Comment: Honda previews the future of driving - without petrol or diesel

Published 05 November 2014

Honda's new hydrogen production facility in Swindon previews the future of the car - and it doesn't involve petrol, diesel or batteries.

"Hang on, haven't we heard all this before?" (I hear you cry). Well, yes, but this time it's different. For starters, the new site produces its own hydrogen. Previously the hydrogen filling station shipped in hydrogen by truck - but now it is all produced on site using solar energy. 

As you can imagine, trucking hydrogen around isn't great for the environment. But now, Honda claims the process is completely carbon neutral. Solar energy is used to split water molecules into hydrogen and oxygen. The oxygen is released and the hydrogen retained.

The hydrogen can then be used to power cars, which are essentially electric vehicles with their own power plant on board. Since these don’t rely on batteries they are more versatile than the EVs you can buy today – you can top them up like you would a petrol or diesel car, with no long wait for a full charge.

Sounds like the future, right? Unfortunately hydrogen fuel cell vehicles are expensive and rare. Currently you can get a Hyundai ix35 fuel cell EV, but getting an actual figure on cost is impossible - you have to lease them. Toyota is due to bring a hydrogen car to market in 2015 which should be priced from £40,000 - a far cry from the £1m FCEVs of five or ten years ago. 

Honda will also replace the stillborn FCX Clarity with a new hydrogen fuel cell vehicle in 2015 (pictured above) and like the Toyota it should (we are told) be relatively affordable. With more fuel cell vehicles on the road there’s going to be more demand for hydrogen, which is why Honda’s new hydrogen filling station is so important.

Swindon Mayor Cllr Teresa Page Refuelling

Fuelling an FCEV is like fuelling a petrol or diesel car

If it is a success, it could show how the future roadside filling station might operate; entirely self-contained, the fuel for cars will be made on site rather than brought in by trucks and because solar energy is used to make the hydrogen there will be no fossil fuel anywhere in the chain. The same can’t be said for battery powered EVs, which are charged from the mains using energy from the national grid – some of which comes from coal and gas.

Obviously, this won’t be the case forever – energy companies are investing ever more money into renewable energy, including wind and solar power. There’s probably not going to be a winner when it comes to future fuels – chances are we’ll be driving a mixture of battery powered or hydrogen fuelled cars, much like we do currently with petrol and diesel cars.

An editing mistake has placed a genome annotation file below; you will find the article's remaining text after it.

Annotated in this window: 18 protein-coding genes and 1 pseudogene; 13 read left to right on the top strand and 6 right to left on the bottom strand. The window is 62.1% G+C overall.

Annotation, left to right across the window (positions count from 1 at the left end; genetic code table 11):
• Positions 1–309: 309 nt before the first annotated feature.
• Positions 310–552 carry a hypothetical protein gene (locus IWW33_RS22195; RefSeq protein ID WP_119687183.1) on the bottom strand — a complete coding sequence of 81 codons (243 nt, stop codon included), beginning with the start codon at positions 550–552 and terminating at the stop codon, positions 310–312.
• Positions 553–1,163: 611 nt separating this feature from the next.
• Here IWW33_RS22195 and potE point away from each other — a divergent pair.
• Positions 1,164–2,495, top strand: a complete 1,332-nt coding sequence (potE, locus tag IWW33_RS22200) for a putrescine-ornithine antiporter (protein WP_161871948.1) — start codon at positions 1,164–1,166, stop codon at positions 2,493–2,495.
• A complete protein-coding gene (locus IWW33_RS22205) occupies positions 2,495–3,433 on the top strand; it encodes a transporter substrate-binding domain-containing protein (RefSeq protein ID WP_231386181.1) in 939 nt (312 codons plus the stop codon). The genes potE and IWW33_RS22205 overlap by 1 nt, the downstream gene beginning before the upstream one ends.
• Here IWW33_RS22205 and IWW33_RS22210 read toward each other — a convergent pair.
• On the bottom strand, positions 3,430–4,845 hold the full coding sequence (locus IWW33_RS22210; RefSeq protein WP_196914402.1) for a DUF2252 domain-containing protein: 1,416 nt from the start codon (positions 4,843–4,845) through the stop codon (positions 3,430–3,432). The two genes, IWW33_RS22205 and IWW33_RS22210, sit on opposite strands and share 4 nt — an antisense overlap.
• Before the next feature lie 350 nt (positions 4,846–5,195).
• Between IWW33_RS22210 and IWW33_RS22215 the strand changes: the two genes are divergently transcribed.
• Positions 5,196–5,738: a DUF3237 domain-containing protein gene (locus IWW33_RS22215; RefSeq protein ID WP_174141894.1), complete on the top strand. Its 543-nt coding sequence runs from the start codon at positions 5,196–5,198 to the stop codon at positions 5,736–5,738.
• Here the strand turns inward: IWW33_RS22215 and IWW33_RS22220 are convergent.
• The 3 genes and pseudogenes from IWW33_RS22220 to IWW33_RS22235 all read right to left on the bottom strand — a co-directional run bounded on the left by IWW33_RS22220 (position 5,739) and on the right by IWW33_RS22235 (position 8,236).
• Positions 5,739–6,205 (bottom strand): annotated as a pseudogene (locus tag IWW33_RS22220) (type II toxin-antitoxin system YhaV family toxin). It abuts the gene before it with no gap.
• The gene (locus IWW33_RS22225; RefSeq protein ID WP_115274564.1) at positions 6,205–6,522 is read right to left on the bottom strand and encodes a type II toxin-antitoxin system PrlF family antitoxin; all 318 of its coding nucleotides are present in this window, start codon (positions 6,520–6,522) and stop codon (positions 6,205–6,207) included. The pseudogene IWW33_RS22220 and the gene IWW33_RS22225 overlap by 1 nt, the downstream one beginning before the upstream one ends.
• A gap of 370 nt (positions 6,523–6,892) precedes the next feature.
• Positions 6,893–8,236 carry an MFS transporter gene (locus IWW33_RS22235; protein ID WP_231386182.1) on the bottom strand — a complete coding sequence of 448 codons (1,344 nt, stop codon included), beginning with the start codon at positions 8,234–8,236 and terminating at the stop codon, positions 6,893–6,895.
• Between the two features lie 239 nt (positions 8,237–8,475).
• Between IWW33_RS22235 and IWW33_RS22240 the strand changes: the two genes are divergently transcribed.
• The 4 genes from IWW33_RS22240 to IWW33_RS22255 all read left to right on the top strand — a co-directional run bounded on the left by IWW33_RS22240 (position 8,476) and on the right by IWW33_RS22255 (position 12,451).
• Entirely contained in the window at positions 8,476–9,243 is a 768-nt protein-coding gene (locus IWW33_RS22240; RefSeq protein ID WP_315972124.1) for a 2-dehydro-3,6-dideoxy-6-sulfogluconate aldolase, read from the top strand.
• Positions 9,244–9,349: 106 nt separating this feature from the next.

Hydrogen power does face an uphill struggle though, due to the lack of infrastructure. There really aren’t many hydrogen filling stations in the UK – but again this is something that should change in time as the technology for producing hydrogen becomes cheaper and smaller. If more fuel stations like Honda’s can be built in large numbers, and they’re successful, then the case for a hydrogen car is going to get a lot stronger.

That said – manufacturers of battery EVs aren’t resting on their laurels; electric cars are already on the road and the infrastructure for them is growing. The EV is even desirable, thanks to manufacturers like BMW and Tesla getting in on the act. With all the investment that’s going into EVs, expect faster charge times and better battery capacity as the battle for the future of cars rages.  

Filling Station

The filling station of the future. Looks a bit like the filling station of today...

Comments

Kathy Hawes    on 5 November 2014

Great Post Honest John! The Solar Hydrogen Revolution has Begun! Honda's new station takes away the Hydrogen Bashers main talking point. They just don't know it yet. They'll ignore it for awhile.

Solar Hydrogen is the Fuel of the Future- and the Future is NOW!
www.amazon.com/gp/produ...

ITM shows that Hydrogen stations can be installed quickly and relatively cheaply anywhere there is water and electricity
www.youtube.com/watch?v...

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